Winter 2012 Edition
By Witold Fraczek, Esri, and Katie Reytar, WRI
This article as a PDF.
You can explore datasets from the World Resources Institute (WRI) Reefs at Risk Revisited project using ArcGIS Explorer Online, Esri's free web viewer.
WRI has been using GIS to develop highly detailed maps of the threats to coral reefs worldwide since 1998. Coral reefs are vital to maintaining the diversity and viability of marine ecosystems. They provide livelihoods and food for coastal communities and shelter and protection for shorelines.
The goal of the Reefs at Risk project is to produce globally consistent data, maps, and reports that are hybrids of model results and observational evidence that can be used to raise awareness about the location and severity of specific threats to coral reefs. GIS is used to develop spatial indicators linking human activities and livelihoods to pressures on coral reef ecosystems.
The top map (A) shows reefs classified by present integrated threats from local activities. In the middle (B) and bottom (C) maps, reefs are classified by integrated local threats and projections of thermal stress and ocean acidification for 2030 and 2050, respectively.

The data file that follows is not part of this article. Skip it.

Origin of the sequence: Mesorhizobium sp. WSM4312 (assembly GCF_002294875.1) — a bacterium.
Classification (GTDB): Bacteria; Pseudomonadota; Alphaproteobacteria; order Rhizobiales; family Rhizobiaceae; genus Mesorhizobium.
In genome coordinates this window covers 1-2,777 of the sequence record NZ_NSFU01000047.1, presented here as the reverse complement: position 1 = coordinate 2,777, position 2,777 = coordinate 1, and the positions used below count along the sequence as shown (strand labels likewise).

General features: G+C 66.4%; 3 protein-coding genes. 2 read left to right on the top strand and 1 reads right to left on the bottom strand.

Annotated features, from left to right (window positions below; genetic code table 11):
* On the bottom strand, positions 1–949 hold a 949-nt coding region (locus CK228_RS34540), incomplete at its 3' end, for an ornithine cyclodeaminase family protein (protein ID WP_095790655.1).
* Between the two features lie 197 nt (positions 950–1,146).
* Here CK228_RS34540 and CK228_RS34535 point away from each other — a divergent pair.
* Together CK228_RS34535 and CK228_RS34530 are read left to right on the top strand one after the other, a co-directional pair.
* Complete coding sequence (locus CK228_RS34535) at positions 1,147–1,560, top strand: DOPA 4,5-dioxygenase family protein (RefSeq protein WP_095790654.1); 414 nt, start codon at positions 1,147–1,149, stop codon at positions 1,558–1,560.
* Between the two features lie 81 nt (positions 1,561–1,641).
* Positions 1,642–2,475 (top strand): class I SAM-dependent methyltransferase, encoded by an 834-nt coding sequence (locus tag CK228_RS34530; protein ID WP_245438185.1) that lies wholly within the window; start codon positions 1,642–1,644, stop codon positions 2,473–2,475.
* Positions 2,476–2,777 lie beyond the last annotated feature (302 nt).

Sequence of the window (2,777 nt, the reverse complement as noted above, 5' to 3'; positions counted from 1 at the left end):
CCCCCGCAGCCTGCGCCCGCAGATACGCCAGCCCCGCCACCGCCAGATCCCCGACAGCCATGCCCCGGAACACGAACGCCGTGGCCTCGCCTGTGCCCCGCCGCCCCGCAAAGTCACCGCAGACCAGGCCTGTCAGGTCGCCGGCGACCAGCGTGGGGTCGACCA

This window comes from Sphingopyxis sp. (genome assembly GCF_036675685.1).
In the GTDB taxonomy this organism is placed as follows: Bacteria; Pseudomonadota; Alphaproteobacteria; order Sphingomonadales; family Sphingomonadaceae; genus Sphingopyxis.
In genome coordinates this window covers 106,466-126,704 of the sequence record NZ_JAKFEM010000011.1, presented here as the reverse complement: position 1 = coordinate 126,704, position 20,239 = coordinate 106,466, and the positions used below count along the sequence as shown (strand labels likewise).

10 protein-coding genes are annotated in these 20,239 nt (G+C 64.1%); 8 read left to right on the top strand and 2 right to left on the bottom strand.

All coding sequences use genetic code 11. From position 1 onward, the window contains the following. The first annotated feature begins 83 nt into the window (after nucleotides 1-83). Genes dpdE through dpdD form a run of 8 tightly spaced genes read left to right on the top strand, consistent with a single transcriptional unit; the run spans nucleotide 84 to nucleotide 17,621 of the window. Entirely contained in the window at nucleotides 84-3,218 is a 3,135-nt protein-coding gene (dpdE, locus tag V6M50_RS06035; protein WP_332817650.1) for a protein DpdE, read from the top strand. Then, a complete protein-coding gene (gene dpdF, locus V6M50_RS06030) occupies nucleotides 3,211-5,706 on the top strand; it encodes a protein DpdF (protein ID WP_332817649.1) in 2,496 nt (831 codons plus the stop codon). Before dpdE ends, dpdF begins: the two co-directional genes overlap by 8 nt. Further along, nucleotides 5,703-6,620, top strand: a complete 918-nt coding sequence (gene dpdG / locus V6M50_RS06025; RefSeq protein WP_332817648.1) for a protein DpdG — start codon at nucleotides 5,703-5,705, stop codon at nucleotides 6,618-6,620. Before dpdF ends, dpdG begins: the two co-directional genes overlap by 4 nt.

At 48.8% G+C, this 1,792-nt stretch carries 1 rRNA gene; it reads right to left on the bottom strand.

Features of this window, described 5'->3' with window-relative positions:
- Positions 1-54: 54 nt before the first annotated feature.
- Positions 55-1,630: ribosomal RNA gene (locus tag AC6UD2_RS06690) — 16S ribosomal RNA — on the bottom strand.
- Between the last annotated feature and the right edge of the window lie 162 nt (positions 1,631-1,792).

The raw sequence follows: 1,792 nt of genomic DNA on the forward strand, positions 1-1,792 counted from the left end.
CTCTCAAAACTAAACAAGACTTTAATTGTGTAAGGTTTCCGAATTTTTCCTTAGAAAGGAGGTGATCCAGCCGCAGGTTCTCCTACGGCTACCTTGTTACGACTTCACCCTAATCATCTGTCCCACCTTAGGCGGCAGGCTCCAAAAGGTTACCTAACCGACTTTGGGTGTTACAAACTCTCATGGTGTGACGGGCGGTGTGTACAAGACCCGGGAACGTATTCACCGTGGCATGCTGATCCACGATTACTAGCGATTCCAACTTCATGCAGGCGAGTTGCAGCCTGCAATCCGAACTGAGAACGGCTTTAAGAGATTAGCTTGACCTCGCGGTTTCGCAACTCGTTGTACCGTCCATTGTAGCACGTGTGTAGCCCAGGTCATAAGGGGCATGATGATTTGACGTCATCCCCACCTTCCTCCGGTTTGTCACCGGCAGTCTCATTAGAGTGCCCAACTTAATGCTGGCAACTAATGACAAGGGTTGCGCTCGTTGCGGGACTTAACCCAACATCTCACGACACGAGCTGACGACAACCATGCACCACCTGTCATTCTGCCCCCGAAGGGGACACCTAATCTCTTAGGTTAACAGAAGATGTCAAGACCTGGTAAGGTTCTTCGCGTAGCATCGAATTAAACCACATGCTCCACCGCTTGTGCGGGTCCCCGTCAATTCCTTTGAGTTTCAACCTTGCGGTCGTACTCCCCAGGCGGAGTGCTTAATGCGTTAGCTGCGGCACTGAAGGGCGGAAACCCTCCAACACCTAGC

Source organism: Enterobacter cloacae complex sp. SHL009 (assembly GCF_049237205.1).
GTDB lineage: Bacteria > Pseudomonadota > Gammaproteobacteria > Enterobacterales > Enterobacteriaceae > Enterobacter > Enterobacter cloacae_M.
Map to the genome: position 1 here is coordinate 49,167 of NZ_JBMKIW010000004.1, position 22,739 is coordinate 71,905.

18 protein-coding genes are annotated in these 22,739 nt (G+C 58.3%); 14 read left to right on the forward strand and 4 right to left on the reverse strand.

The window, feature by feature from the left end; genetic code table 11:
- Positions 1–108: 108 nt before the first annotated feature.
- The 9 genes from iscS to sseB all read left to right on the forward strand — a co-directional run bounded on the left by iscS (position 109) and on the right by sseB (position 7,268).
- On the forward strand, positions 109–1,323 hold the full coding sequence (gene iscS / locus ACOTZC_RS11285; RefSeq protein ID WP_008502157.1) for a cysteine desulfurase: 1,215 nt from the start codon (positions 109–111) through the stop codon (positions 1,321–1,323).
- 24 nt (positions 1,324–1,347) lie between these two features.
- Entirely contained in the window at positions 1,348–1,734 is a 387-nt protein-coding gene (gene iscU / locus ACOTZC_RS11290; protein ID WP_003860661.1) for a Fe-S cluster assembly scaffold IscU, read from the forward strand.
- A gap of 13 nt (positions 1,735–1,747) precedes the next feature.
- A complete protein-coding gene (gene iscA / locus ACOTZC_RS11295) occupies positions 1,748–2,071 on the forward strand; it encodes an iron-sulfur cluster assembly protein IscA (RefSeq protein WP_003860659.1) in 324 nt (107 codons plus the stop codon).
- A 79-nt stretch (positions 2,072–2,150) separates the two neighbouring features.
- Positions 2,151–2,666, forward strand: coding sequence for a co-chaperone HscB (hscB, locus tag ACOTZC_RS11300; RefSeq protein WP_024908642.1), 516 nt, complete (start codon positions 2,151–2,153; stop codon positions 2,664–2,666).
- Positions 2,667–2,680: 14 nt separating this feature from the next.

The project has spawned four publications between 1998 and 2011—a global analysis; two detailed regional analyses; and, most recently, a high-resolution update of the first global analysis.
Reefs at Risk Revisited improves on the 1998 global analysis in several important ways. It uses a global map of coral reefs at 500-meter resolution and benefits from improvements in the many global datasets used to evaluate threats to reefs. Most threat data is at 1-square-kilometer resolution. For the first time, it also includes an assessment of climate-related threats to reefs as well as an assessment of the vulnerability of nations and territories to coral reef degradation, based on their dependence on coral reefs and their capacity to adapt. Finally, it takes advantage of the many advances in online web mapping applications, such as ArcGIS Explorer Online, to reach a broader audience that is web savvy, but not necessarily GIS savvy.